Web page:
Baby’s First [and what college taught me]

I’ve been going through old childhood stuff, mostly pictures, because my parents are moving to North Carolina; it’s reminded me of all this “Baby’s First” stuff. Baby’s first steps, first word, first trip to the beach, first tooth, first lost tooth, first laugh; it goes all the up to first day of school. Then it dies out. But life is full of “Firsts” that will define us to our very core. Baby’s first true friends. Baby’s first heartbreak. Baby’s first passion. Baby’s first apartment. Baby’s first job.

In just a couple months I’ll be 24, which I terrifyingly consider your official mid-twenties, and this month marks a year and a half at my current and first “real” job. I’ve also been living in my first “real” apartment for a month. It’s my first time having to change my address at the RMV, first time having to buy an ironing board, a plethora of various cleaning supplies, and I’ll probably need some hand tools. I’m starting to cut coupons and explore IKEA and Target for home decorations and furnishings and dish sets and cookware. I’m a “real” person. I’ve posted about it before, but it’s finally starting to REALLY hit me, thanks to some homework I have to do before I travel to Philadelphia for job training. That’s right. I travel the country for training. And travel New England for conferences. And I network with fancy suit guys in fancy corner offices with fancy job titles. Some real “first” experiences.

In this homework I’m doing there’s a career ambition section. It’s actually quite important to me right now, since I’ve always felt that college was meant as the time in your life where you honed in on your ambition and learned what you needed to do before graduating and hitting the ground running. But I majored in Art History so…. that’s rarely the case there. I thought I wasted college for a while. I loved it, don’t get me wrong, but I never tracked down a solid career idea. I didn’t join many extracurricular activities. I spent my time immersed fully in either my schoolwork, because I was IN LOVE with what I was studying, or hanging out with my friends, exploring my surroundings, and goofing off together and laughing together and crying together. But I didn’t find a career. T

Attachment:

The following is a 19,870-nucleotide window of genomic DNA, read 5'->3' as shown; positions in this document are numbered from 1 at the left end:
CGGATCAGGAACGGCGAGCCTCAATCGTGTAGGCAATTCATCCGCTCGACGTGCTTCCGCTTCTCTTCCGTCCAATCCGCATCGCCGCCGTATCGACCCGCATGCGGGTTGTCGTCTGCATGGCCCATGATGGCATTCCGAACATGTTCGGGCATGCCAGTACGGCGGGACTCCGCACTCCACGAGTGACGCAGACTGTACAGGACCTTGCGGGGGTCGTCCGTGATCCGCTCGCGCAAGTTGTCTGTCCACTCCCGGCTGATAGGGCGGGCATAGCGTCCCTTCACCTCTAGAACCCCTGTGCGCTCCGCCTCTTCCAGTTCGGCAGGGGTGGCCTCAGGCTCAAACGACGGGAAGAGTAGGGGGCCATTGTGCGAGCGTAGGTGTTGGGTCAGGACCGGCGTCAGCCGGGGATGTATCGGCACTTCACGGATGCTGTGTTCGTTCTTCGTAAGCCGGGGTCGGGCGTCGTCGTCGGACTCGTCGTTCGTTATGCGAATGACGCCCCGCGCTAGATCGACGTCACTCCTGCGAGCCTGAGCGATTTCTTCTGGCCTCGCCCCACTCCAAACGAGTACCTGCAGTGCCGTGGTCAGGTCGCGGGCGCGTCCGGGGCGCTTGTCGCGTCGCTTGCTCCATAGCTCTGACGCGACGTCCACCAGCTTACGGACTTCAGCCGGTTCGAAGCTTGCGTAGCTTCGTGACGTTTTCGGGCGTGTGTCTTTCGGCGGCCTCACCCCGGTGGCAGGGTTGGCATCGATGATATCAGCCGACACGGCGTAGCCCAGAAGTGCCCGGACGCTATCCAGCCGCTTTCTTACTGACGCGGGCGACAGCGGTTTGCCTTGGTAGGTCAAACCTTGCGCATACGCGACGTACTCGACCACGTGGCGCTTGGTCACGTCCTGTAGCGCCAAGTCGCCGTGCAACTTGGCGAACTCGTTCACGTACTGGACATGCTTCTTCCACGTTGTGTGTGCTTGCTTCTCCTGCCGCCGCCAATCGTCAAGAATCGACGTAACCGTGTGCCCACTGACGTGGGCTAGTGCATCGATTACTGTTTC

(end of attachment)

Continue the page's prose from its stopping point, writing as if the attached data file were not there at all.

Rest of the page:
his training spoke not only about how ambitions and career paths change over time, but they involve a lot of firsts. They involve a lot of self-evaluation. They involve looking back at your passions. And this was my first “OHHHHH!!!!!” moment (I hate saying “Ah-ha!” cause who actually says that?!). This my first “real” epiphany: Often, it’s what we did IN college and what we enjoyed IN college that guides us to what we really, truly want to do in life. It’s not always what we think we want to do before hand and therefore go to college for; it’s what we experience and discover while we’re there.

It’s not that I didn’t go all out in college, because I lacked ambition and insight. In fact, I would say I DID go all out. I did so in that I put everything I had into expanding my heart, my mind, my intellect, my enjoyment of the current moment, my closest relationships. True, I stressed about the future, which sometimes took away from that, but I’m realizing now that it was no more than is expected. I was afraid that I wouldn’t have a place in this life, because I didn’t have a plan and I couldn’t see myself with one. But this is Baby’s First Plan: Enjoy the ride. Take charge of my life. Take charge of my ambitions, which will sometimes mean just sitting back and fully taking in the experience of where I’m going and what I’m doing.

In a way, college is not a series of “firsts.” College is an experience all in its own category. We enter with an idea of who we are and exit a completely new version of ourselves, not necessarily *changed*, but fine-tuned. Life will follow with countless “Baby’s Firsts” and we will constantly need to look back at that oh so important time of our lives where we discovered what we enjoyed, loved, disliked, loathed, were interested in, and bored us. That’s where our ambitions will stem from.

At first I was disappointed because my job has very little to do with what I went to college for. I see some of my classmates on Facebook posting about all these awesome art and history related things they’re doing and I’m sometimes envious that I didn’t pursue something like that harder. But I’m realizing that while I truly love art and what I studied, it wasn’t necessarily my main passion in life, and in this job, I get to follow it much more than if I were to work in a gallery or museum or for an art magazine.

I love art. I love music. I love literature. I love history. I love nature. I love comedy. I love helping people. I love teaching people. I love building relationships with people. I love traveling. I love learning.

So all my firsts have led me to a moment of truth: I’m right where I need to be.


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